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Georgia Gift Deed

Gifts of Real Property in Georgia

Gift deeds convey title to real property from one party to another with no exchange of consideration, monetary or otherwise. Often used to transfer property between family members or to gift property as a charitable act or donation, these conveyances occur during the grantor's lifetime. Gift deeds must contain language that explicitly states that no consideration is expected or required. Ambiguous language, or references to any type of consideration, can make the gift deed contestable in court.

A lawful gift deed includes the grantor's full name and marital status, as well as the grantee's full name, marital status, vesting information, and mailing address. Vesting describes how the grantee holds title to the property. Generally, real property is owned in either sole ownership or co-ownership. For Georgia residential property, the primary methods for holding title are tenancy in common and joint tenancy. An estate conveyed to two or more people is presumed a tenancy in common, unless otherwise specified (OCGA 44-6-120, 44-6-190).

As with any conveyance of realty, a gift deed requires a complete legal description of the parcel. Recite the source of title to maintain a clear chain of title, and detail any restrictions associated with the property. In Georgia, deeds must be signed by the grantor in front of a notary and one witness ( 44-2-21(b)). All signatures must be original.

In Georgia, all documents conveying an interest in real property require a Real Estate Transfer Tax Form (PT-61). This form is available online at gsccca.org, and it must be submitted electronically [1]. Record the completed gift deed, along with additional materials, with the clerk of court's office where the subject property is located. Contact the same office to confirm recording fees and accepted forms of payment.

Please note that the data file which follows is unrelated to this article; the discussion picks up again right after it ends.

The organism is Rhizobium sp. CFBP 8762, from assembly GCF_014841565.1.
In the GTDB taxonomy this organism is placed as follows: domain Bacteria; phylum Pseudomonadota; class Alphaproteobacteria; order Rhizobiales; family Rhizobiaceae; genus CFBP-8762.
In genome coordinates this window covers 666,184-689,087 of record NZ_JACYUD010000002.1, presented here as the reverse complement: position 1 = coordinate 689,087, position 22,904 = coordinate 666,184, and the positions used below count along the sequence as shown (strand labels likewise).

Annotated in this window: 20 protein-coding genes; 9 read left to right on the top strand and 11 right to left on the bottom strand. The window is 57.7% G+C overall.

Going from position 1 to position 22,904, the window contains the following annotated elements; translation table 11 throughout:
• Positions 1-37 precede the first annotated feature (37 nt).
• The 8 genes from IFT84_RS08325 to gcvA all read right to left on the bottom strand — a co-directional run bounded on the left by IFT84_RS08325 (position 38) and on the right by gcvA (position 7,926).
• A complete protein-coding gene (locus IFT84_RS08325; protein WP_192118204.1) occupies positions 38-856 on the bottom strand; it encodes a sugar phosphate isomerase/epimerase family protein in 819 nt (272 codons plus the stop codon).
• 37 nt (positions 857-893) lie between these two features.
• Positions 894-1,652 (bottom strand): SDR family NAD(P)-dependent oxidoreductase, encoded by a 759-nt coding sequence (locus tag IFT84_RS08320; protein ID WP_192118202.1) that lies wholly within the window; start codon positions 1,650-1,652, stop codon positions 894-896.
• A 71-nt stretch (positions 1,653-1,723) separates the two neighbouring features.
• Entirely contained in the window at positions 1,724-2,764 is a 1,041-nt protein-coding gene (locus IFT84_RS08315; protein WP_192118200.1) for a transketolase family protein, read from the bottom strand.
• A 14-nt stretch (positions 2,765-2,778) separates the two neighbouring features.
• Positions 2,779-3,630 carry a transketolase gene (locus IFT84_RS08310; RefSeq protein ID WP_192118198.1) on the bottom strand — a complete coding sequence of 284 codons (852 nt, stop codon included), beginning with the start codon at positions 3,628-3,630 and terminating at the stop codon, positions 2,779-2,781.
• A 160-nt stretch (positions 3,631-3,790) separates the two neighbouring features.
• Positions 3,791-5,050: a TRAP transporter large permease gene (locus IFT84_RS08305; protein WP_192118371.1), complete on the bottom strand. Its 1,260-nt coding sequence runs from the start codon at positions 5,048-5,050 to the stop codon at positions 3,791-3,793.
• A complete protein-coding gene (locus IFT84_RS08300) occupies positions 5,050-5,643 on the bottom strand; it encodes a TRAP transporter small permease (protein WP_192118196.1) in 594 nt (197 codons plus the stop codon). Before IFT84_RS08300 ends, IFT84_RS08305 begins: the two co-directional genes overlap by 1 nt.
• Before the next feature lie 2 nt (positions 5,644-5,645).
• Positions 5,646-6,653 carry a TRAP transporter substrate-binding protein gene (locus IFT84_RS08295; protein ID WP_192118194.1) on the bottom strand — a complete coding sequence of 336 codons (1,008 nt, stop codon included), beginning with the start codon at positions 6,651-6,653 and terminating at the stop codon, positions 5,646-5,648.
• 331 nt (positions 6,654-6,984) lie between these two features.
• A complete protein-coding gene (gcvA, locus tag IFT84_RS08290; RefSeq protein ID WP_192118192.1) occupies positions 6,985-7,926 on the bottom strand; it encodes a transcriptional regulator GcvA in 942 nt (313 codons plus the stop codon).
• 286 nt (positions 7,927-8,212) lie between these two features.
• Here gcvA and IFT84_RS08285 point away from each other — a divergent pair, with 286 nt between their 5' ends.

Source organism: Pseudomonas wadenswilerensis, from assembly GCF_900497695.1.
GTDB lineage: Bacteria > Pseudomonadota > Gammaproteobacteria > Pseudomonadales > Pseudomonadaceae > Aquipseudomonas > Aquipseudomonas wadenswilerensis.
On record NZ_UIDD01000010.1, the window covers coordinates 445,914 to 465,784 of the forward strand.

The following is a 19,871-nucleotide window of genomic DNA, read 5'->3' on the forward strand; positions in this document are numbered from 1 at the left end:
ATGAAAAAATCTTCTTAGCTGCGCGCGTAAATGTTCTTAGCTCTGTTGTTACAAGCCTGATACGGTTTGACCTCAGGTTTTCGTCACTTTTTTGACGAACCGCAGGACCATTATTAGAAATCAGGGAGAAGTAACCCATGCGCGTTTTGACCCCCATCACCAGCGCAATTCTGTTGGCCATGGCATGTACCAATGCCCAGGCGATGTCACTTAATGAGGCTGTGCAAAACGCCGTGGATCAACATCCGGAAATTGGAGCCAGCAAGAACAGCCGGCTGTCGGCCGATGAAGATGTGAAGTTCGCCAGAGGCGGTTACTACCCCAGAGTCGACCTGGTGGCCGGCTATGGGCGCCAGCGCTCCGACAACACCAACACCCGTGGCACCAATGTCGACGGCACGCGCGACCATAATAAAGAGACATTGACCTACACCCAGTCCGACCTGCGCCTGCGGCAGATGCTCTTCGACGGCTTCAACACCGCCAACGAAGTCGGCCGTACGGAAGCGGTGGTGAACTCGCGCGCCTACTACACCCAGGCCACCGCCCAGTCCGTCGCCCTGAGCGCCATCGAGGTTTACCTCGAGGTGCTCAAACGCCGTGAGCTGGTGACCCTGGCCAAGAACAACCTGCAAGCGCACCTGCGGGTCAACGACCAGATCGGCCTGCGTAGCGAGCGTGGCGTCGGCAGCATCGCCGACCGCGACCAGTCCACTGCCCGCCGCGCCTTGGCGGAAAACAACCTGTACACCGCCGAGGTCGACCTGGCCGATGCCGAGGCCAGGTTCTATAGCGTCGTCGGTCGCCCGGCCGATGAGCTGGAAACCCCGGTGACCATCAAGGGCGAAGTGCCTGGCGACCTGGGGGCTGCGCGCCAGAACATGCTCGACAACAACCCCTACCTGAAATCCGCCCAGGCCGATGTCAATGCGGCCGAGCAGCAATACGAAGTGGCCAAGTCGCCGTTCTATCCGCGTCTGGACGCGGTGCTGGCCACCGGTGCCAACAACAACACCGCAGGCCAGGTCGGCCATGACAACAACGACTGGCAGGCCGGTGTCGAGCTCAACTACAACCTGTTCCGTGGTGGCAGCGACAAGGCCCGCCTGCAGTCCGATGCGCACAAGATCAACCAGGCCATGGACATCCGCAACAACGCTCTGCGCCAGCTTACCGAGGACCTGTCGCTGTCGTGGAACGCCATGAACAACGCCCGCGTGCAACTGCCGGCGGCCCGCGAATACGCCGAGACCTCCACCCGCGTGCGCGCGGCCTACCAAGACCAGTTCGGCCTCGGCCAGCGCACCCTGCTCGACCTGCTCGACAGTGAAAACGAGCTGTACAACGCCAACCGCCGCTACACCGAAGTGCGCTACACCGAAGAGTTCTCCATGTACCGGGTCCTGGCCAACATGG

With gifts of real property, the recipient of the gift (grantee or donee) is not required to declare the amount of the gift as income, but if the property accrues income after the transaction, the grantee is responsible for paying the requisite state and federal income tax [2].

In Georgia, there is no state gift tax. Gifts of real property in Georgia are, however, subject to the federal gift tax. The person or entity making the gift (grantor or donor) is responsible for paying the federal gift tax; however, if the donor does not pay the gift tax, the donee (grantee) will be held liable [2]. For questions regarding state tax laws, consult a tax specialist.

In accordance with federal law, individuals are permitted an annual exclusion of $14,000 on gifts. This means that gifts valued below $14,000 do not require a federal gift tax return (Form 709). Even so, donors should consider filing one for many gifts of real property [3].

This article is provided for informational purposes only and is not a substitute for the advice of an attorney. Contact a Georgia lawyer with any questions about gift deeds or other issues related to the transfer of real property.

[1] http://apps.gsccca.org/pt61efiling/faq.asp#4

[2] http://msuextension.org/publications/FamilyFinancialManagement/MT199105HR.pdf

[3] https://www.irs.gov/businesses/small-businesses-self-employed/frequently-asked-questions-on-gift-taxes

Deeds.com Georgia Gift Deed Forms Have Been Updated as Recently as Wednesday March 6, 2019

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YAZMIN M. said: excellent

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John Y. said: Too much money for a form!

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Desmond L. said: Easy access

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Nancy H. said: Site was excellent and saved a trip to the County office to pick up forms.

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Sharon D. said: Very easy to understand forms...

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Connie E. said: Great service! Easy to download and view. Florida should have the Revocable Transfer on Death (TOD)deed, that many other States have. That's the one I really wanted. This one will do in the meantime.

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Georgia Gift Deed Form